Social entrepreneurship: Making an impact through business

BREATHING ROOM - Rose Anne Belmonte, Eliza Coliangco-Tan - The Philippine Star

MANILA, Philippines - What is social entrepreneurship? We asked Rico Gonzalez, former director for the Ateneo Center for Social Entrepreneurship and the founder and managing director of xchange, an incubator for social enterprises.

Social entrepreneurship is, in a nutshell, “development work with a business model.” It functions as a for-profit business with the goal of earning revenue, but this is meant to subsidize the social work. It is often seen as a novel approach for ensuring a more sustainable means of achieving the social agenda. Each social enterprise has its own unique set of objectives, but the common denominator, explains Gonzalez, is that the objective “is not the maximization of financial gain.”

Social entrepreneurship, as a discipline, is still quite young in the Philippines. At present, many local social entrepreneurs are of a younger demographic (mostly in their 20s and 30s).

According to Gonzalez, we are seeing a paradigm shift in the way millennials view their career paths. Most do not aspire to climb the corporate ladder one step at a time; instead, they focus on choosing a job that makes them happy and gives them meaning. Thus, many are drawn to the social enterprise model. However, given their young age, extensive business experience or training is often lacking, and so investors and mentors are crucial to their business development process. In fact, there is a growing class of investors called impact investors, who aim to work with such social entrepreneurs. As the name suggests, this type of investor looks not only to earn, but to also accomplish quantifiable social change. He/she evaluates the success or failure of the investment through the financial return and the social impact of the company.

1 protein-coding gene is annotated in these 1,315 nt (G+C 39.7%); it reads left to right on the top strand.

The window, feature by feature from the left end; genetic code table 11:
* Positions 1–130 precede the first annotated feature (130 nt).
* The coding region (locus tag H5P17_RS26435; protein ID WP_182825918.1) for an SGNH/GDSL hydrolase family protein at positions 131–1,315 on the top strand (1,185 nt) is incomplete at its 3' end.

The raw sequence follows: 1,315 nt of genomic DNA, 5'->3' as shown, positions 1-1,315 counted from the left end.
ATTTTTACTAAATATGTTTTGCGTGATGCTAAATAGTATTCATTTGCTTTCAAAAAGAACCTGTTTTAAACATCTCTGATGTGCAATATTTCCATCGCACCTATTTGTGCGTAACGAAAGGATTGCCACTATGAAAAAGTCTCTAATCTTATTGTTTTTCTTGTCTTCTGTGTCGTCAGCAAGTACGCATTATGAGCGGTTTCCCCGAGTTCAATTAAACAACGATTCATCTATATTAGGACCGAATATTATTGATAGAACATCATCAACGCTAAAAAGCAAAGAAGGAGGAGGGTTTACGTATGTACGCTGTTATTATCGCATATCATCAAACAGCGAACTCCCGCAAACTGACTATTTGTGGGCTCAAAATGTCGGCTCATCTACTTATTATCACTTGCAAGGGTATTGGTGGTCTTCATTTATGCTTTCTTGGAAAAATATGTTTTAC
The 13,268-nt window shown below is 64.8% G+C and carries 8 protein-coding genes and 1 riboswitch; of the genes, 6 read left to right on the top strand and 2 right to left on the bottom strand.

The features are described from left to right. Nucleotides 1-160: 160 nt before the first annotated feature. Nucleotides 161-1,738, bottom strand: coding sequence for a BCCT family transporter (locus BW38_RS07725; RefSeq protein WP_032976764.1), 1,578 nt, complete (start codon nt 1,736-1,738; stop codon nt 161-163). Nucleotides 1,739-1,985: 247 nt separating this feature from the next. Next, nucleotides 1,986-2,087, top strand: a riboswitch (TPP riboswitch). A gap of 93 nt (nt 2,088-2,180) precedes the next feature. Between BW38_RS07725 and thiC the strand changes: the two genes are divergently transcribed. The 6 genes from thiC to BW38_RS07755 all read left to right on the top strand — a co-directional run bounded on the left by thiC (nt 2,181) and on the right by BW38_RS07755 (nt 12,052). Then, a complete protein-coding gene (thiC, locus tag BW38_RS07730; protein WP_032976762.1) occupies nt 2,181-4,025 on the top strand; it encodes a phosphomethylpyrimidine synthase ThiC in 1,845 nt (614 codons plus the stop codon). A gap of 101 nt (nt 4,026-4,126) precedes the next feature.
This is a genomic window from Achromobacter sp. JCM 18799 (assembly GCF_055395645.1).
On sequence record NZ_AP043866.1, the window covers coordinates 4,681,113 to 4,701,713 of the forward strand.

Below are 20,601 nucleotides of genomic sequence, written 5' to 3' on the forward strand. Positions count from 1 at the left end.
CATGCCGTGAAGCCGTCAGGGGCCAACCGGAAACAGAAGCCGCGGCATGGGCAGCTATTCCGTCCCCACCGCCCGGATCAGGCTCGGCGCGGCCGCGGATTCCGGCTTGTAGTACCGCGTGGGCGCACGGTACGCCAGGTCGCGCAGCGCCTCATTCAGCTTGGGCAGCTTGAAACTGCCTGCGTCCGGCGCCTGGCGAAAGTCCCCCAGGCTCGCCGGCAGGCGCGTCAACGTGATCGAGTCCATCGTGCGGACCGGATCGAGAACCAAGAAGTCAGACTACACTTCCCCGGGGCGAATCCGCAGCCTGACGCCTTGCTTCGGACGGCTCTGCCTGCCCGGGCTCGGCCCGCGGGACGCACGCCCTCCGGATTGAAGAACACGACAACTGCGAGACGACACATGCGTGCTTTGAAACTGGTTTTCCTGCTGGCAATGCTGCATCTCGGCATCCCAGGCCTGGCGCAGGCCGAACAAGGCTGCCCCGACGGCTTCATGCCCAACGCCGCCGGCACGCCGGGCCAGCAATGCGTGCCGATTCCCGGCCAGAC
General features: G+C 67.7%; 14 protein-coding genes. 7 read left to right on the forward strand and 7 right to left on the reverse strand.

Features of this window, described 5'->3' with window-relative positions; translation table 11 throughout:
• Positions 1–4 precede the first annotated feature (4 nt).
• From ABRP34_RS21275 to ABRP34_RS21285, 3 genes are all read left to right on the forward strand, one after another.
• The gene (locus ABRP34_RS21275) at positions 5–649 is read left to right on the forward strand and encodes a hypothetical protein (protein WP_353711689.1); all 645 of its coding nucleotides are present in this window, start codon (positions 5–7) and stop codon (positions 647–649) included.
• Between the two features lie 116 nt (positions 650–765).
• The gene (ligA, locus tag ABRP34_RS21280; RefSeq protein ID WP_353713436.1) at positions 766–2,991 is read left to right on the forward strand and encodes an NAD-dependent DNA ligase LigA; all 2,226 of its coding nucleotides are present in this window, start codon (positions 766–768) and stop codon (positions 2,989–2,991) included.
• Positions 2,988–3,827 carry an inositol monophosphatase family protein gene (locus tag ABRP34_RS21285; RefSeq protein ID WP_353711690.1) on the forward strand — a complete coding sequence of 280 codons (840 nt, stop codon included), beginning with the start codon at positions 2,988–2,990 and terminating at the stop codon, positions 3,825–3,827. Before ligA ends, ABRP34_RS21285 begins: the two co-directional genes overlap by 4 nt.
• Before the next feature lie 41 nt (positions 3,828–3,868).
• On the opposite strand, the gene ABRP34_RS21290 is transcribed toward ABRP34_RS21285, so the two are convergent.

Gonzalez set up xchange with similar goals in mind. His group aims to provide assistance and capital investment to grow and scale social enterprises in the Philippines. As virtuous as social entrepreneurship sounds, it is not without its challenges. One of the main questions social entrepreneurs often ask themselves is, how do we balance profit and social impact? There is no one answer to this complex question. Gonzalez reminds us that as much as it is important not to lose sight of the company’s social agenda, it is just as important to focus on the financial sustainability of the business. That said, focusing on financial viability also should not take away from the social objectives of the business. For what sets social entrepreneurs apart from commercial entrepreneurs with a corporate social responsibility is that making a social impact is at the core of the company’s vision, mission, and operations.